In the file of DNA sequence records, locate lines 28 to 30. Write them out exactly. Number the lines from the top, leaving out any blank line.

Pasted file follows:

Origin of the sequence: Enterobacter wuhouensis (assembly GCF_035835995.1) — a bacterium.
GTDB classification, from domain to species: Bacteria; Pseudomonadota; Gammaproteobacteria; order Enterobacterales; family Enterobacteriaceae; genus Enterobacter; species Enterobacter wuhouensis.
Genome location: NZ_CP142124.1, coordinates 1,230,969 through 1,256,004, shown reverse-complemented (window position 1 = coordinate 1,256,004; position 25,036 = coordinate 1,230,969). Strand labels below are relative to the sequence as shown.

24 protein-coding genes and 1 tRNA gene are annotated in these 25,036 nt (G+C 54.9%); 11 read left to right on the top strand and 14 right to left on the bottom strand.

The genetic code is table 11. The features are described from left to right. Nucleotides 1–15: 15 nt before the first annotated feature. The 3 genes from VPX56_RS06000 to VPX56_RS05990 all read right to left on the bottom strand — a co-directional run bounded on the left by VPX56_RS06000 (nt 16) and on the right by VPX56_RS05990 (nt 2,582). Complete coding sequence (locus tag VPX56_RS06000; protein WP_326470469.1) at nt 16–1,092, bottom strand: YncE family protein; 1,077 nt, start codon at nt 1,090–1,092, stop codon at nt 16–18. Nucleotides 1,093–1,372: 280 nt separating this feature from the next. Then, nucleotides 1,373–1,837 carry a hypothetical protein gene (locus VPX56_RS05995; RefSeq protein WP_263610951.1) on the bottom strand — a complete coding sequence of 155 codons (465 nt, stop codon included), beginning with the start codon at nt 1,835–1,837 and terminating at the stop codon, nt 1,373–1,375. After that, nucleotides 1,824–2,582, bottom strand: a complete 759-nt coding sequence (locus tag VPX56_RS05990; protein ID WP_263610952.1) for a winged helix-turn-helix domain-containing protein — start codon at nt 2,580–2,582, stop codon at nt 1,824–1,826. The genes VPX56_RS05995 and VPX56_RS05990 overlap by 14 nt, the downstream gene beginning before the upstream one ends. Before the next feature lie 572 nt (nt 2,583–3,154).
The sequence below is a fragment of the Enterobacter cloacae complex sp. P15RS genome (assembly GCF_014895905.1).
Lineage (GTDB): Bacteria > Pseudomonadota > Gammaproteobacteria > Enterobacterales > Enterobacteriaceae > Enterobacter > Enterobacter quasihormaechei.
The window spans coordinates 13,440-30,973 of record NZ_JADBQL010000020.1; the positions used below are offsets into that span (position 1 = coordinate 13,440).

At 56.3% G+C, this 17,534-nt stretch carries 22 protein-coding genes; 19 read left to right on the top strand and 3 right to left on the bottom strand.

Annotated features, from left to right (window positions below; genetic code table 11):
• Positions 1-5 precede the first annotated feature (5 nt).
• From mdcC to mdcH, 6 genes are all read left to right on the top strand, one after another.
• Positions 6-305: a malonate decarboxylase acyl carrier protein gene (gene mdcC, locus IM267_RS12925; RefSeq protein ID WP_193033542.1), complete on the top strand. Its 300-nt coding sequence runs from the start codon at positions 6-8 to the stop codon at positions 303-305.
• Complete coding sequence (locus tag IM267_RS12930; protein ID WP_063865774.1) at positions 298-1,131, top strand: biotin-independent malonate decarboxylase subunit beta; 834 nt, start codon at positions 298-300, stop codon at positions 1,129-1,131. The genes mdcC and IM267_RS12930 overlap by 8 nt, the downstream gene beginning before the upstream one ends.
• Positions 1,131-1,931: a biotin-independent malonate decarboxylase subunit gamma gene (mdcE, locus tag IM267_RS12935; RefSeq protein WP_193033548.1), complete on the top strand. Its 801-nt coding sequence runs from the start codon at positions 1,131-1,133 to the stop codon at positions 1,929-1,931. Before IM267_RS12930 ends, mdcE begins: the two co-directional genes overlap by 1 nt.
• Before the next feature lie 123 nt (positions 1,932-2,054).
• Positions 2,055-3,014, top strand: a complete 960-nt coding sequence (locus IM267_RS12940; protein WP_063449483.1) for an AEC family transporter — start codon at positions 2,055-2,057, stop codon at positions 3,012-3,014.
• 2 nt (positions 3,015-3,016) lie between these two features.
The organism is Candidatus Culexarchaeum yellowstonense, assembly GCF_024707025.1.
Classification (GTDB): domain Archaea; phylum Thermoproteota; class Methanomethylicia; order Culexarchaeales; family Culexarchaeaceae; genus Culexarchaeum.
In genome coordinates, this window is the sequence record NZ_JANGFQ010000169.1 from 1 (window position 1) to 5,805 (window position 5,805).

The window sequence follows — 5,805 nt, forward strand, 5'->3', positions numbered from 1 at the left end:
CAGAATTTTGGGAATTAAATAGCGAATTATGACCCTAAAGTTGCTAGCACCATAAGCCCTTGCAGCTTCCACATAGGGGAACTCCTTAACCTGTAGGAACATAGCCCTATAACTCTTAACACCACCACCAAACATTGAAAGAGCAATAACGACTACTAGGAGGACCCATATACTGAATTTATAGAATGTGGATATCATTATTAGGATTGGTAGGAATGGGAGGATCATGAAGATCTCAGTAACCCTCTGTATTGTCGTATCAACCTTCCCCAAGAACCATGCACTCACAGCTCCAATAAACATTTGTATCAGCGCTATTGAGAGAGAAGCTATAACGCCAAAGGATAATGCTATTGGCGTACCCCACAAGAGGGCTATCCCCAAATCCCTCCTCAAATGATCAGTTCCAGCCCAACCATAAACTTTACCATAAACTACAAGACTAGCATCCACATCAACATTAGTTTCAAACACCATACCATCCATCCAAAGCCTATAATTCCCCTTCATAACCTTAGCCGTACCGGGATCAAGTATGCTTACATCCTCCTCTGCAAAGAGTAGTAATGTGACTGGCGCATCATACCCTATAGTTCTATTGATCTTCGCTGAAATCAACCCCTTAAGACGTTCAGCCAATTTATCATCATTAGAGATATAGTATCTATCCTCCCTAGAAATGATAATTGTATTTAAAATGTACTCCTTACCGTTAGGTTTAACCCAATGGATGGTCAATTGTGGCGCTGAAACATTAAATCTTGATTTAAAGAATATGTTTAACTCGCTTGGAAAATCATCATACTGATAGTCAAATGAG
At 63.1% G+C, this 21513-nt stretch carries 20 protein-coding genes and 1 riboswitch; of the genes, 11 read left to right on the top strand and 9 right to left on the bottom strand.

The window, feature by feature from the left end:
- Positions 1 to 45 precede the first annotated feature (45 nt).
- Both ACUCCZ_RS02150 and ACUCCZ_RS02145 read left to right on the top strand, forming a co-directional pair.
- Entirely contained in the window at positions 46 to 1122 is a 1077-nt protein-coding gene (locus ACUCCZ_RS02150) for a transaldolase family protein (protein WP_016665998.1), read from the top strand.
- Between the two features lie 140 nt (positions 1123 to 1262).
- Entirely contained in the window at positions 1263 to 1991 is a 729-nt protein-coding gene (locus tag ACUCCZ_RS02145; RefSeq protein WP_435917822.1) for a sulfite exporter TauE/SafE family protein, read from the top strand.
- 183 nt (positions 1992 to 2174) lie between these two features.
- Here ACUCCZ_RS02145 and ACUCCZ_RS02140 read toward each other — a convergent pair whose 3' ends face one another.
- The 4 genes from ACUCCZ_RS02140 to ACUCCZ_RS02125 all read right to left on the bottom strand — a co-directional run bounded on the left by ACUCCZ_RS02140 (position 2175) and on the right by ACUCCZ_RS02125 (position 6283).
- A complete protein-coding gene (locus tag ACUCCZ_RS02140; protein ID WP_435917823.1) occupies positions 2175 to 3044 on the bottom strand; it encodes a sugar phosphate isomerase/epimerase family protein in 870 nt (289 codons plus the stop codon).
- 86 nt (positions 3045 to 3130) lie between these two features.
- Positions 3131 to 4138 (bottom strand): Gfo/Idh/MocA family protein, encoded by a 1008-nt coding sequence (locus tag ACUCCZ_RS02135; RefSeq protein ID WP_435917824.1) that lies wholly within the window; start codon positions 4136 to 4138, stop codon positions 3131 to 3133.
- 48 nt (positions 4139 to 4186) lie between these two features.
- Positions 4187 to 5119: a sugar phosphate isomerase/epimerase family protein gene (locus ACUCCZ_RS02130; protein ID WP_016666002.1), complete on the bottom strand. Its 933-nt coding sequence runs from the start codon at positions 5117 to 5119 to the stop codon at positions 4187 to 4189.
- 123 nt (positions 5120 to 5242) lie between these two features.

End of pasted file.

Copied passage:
- Entirely contained in the window at positions 46 to 1122 is a 1077-nt protein-coding gene (locus ACUCCZ_RS02150) for a transaldolase family protein (protein WP_016665998.1), read from the top strand.
- Between the two features lie 140 nt (positions 1123 to 1262).
- Entirely contained in the window at positions 1263 to 1991 is a 729-nt protein-coding gene (locus tag ACUCCZ_RS02145; RefSeq protein WP_435917822.1) for a sulfite exporter TauE/SafE family protein, read from the top strand.